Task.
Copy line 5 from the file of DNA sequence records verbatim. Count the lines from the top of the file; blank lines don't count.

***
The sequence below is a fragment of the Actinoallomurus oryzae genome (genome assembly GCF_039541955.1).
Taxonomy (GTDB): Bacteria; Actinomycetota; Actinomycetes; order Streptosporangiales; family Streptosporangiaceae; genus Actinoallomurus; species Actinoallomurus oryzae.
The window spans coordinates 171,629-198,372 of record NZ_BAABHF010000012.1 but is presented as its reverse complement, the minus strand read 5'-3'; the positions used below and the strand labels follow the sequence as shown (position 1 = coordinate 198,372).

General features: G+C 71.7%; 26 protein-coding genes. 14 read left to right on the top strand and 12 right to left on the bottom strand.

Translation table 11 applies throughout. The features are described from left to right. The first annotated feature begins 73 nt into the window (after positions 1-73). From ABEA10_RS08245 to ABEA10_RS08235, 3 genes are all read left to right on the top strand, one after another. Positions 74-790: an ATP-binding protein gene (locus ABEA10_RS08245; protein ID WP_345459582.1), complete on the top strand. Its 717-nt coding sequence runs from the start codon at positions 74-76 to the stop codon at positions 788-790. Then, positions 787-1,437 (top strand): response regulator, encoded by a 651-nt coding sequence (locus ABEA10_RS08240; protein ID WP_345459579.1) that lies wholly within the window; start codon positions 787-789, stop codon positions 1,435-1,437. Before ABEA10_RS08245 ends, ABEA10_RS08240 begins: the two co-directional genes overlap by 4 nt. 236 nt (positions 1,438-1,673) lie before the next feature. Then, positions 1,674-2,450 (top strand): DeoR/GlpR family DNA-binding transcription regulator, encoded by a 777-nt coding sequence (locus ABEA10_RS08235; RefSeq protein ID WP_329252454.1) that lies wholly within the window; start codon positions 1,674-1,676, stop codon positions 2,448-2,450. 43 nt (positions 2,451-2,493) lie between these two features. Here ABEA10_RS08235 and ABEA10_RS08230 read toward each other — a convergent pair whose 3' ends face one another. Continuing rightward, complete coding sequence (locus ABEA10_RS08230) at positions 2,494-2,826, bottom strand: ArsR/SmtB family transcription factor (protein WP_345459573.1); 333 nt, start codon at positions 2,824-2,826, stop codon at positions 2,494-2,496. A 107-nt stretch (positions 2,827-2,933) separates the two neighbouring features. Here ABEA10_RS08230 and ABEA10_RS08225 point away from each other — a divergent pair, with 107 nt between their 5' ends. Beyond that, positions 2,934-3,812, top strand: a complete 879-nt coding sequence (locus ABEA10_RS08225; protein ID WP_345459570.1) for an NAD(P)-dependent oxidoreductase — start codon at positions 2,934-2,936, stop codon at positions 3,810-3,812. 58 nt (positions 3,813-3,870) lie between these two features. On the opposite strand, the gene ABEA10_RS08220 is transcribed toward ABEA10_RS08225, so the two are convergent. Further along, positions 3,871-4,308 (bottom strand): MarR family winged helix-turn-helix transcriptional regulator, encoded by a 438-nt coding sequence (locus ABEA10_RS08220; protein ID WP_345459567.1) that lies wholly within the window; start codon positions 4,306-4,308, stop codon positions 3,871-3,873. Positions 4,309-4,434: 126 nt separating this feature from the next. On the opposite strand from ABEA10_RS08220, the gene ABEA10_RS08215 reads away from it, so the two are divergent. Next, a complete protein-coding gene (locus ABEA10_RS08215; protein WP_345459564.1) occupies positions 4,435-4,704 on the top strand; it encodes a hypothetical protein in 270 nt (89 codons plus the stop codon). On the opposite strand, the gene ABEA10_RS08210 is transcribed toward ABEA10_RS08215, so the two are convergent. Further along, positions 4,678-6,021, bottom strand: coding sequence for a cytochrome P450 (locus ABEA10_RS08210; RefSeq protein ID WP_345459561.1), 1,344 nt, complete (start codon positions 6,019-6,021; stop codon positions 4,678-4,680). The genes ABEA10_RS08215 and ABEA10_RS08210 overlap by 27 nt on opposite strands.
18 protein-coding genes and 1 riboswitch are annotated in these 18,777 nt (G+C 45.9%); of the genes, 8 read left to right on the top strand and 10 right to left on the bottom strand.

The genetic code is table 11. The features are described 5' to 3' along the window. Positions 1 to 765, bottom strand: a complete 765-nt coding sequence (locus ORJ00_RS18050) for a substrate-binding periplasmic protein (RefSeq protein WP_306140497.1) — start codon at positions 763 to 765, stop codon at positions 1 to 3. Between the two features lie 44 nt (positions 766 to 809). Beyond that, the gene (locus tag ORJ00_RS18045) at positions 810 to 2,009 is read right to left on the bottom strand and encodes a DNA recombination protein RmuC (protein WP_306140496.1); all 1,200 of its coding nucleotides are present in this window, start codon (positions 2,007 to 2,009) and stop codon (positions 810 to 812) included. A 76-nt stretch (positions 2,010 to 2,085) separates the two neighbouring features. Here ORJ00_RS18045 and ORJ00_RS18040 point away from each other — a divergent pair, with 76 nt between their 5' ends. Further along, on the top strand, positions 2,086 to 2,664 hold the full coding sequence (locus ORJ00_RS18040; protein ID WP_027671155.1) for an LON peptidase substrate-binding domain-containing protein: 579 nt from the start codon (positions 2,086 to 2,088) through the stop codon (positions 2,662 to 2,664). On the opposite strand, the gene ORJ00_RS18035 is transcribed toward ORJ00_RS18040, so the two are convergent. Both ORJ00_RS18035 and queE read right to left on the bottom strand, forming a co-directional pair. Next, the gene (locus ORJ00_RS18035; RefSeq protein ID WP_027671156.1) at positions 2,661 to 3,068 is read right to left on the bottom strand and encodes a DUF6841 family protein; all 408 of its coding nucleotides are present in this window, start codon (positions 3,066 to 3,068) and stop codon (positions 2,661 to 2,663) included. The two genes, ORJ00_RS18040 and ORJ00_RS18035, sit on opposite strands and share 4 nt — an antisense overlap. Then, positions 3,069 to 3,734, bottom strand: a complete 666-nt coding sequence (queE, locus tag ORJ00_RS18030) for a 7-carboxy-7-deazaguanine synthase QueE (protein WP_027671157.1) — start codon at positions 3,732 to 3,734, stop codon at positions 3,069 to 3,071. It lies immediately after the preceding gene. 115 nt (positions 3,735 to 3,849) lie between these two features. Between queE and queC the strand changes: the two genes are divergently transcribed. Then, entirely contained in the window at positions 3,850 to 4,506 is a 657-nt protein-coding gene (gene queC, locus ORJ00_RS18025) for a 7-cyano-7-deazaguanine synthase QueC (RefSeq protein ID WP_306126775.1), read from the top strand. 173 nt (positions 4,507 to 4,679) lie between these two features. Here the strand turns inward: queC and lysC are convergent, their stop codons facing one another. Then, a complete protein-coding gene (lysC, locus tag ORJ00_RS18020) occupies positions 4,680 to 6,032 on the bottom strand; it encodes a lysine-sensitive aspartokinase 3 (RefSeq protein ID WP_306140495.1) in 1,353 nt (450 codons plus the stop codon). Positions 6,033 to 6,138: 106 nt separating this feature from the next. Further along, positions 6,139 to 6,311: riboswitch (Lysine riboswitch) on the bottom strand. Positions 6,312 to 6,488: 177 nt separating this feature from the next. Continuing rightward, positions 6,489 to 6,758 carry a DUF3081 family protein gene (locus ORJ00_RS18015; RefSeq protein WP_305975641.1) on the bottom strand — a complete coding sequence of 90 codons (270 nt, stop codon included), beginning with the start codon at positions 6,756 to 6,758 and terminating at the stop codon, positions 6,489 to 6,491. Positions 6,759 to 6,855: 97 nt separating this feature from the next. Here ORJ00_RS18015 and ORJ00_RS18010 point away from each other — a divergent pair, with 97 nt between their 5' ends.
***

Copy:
Translation table 11 applies throughout. The features are described from left to right. The first annotated feature begins 73 nt into the window (after positions 1-73). From ABEA10_RS08245 to ABEA10_RS08235, 3 genes are all read left to right on the top strand, one after another. Positions 74-790: an ATP-binding protein gene (locus ABEA10_RS08245; protein ID WP_345459582.1), complete on the top strand. Its 717-nt coding sequence runs from the start codon at positions 74-76 to the stop codon at positions 788-790. Then, positions 787-1,437 (top strand): response regulator, encoded by a 651-nt coding sequence (locus ABEA10_RS08240; protein ID WP_345459579.1) that lies wholly within the window; start codon positions 787-789, stop codon positions 1,435-1,437. Before ABEA10_RS08245 ends, ABEA10_RS08240 begins: the two co-directional genes overlap by 4 nt. 236 nt (positions 1,438-1,673) lie before the next feature. Then, positions 1,674-2,450 (top strand): DeoR/GlpR family DNA-binding transcription regulator, encoded by a 777-nt coding sequence (locus ABEA10_RS08235; RefSeq protein ID WP_329252454.1) that lies wholly within the window; start codon positions 1,674-1,676, stop codon positions 2,448-2,450. 43 nt (positions 2,451-2,493) lie between these two features. Here ABEA10_RS08235 and ABEA10_RS08230 read toward each other — a convergent pair whose 3' ends face one another. Continuing rightward, complete coding sequence (locus ABEA10_RS08230) at positions 2,494-2,826, bottom strand: ArsR/SmtB family transcription factor (protein WP_345459573.1); 333 nt, start codon at positions 2,824-2,826, stop codon at positions 2,494-2,496. A 107-nt stretch (positions 2,827-2,933) separates the two neighbouring features. Here ABEA10_RS08230 and ABEA10_RS08225 point away from each other — a divergent pair, with 107 nt between their 5' ends. Beyond that, positions 2,934-3,812, top strand: a complete 879-nt coding sequence (locus ABEA10_RS08225; protein ID WP_345459570.1) for an NAD(P)-dependent oxidoreductase — start codon at positions 2,934-2,936, stop codon at positions 3,810-3,812. 58 nt (positions 3,813-3,870) lie between these two features. On the opposite strand, the gene ABEA10_RS08220 is transcribed toward ABEA10_RS08225, so the two are convergent. Further along, positions 3,871-4,308 (bottom strand): MarR family winged helix-turn-helix transcriptional regulator, encoded by a 438-nt coding sequence (locus ABEA10_RS08220; protein ID WP_345459567.1) that lies wholly within the window; start codon positions 4,306-4,308, stop codon positions 3,871-3,873. Positions 4,309-4,434: 126 nt separating this feature from the next. On the opposite strand from ABEA10_RS08220, the gene ABEA10_RS08215 reads away from it, so the two are divergent. Next, a complete protein-coding gene (locus ABEA10_RS08215; protein WP_345459564.1) occupies positions 4,435-4,704 on the top strand; it encodes a hypothetical protein in 270 nt (89 codons plus the stop codon). On the opposite strand, the gene ABEA10_RS08210 is transcribed toward ABEA10_RS08215, so the two are convergent. Further along, positions 4,678-6,021, bottom strand: coding sequence for a cytochrome P450 (locus ABEA10_RS08210; RefSeq protein ID WP_345459561.1), 1,344 nt, complete (start codon positions 6,019-6,021; stop codon positions 4,678-4,680). The genes ABEA10_RS08215 and ABEA10_RS08210 overlap by 27 nt on opposite strands.